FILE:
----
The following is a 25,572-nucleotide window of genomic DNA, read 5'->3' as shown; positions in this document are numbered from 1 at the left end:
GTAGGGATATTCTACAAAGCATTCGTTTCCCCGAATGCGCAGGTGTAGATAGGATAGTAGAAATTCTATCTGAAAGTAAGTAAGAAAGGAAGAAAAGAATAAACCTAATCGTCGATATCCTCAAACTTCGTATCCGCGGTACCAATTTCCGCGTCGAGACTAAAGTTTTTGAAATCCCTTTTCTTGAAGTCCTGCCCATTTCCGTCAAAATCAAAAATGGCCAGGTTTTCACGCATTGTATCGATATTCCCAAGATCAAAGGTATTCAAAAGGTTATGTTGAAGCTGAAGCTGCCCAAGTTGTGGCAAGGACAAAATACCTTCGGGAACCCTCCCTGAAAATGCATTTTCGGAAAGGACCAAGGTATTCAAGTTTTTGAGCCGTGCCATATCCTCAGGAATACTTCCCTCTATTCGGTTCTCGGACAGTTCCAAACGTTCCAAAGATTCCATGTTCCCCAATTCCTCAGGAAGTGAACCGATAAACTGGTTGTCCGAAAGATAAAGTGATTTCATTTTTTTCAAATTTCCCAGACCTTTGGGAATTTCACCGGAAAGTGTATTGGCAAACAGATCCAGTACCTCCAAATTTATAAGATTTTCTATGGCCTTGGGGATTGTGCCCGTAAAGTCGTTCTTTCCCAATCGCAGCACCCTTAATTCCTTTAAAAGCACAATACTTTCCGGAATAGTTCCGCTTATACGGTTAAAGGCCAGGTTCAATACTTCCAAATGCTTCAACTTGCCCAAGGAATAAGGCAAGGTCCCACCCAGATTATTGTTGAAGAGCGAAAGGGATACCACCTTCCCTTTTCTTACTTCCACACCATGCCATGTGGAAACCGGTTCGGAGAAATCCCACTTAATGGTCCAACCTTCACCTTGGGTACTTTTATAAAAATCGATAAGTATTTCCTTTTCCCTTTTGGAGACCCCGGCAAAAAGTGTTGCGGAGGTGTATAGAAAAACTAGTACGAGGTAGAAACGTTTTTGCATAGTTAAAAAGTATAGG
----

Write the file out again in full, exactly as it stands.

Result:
The following is a 25,572-nucleotide window of genomic DNA, read 5'->3' as shown; positions in this document are numbered from 1 at the left end:
GTAGGGATATTCTACAAAGCATTCGTTTCCCCGAATGCGCAGGTGTAGATAGGATAGTAGAAATTCTATCTGAAAGTAAGTAAGAAAGGAAGAAAAGAATAAACCTAATCGTCGATATCCTCAAACTTCGTATCCGCGGTACCAATTTCCGCGTCGAGACTAAAGTTTTTGAAATCCCTTTTCTTGAAGTCCTGCCCATTTCCGTCAAAATCAAAAATGGCCAGGTTTTCACGCATTGTATCGATATTCCCAAGATCAAAGGTATTCAAAAGGTTATGTTGAAGCTGAAGCTGCCCAAGTTGTGGCAAGGACAAAATACCTTCGGGAACCCTCCCTGAAAATGCATTTTCGGAAAGGACCAAGGTATTCAAGTTTTTGAGCCGTGCCATATCCTCAGGAATACTTCCCTCTATTCGGTTCTCGGACAGTTCCAAACGTTCCAAAGATTCCATGTTCCCCAATTCCTCAGGAAGTGAACCGATAAACTGGTTGTCCGAAAGATAAAGTGATTTCATTTTTTTCAAATTTCCCAGACCTTTGGGAATTTCACCGGAAAGTGTATTGGCAAACAGATCCAGTACCTCCAAATTTATAAGATTTTCTATGGCCTTGGGGATTGTGCCCGTAAAGTCGTTCTTTCCCAATCGCAGCACCCTTAATTCCTTTAAAAGCACAATACTTTCCGGAATAGTTCCGCTTATACGGTTAAAGGCCAGGTTCAATACTTCCAAATGCTTCAACTTGCCCAAGGAATAAGGCAAGGTCCCACCCAGATTATTGTTGAAGAGCGAAAGGGATACCACCTTCCCTTTTCTTACTTCCACACCATGCCATGTGGAAACCGGTTCGGAGAAATCCCACTTAATGGTCCAACCTTCACCTTGGGTACTTTTATAAAAATCGATAAGTATTTCCTTTTCCCTTTTGGAGACCCCGGCAAAAAGTGTTGCGGAGGTGTATAGAAAAACTAGTACGAGGTAGAAACGTTTTTGCATAGTTAAAAAGTATAGG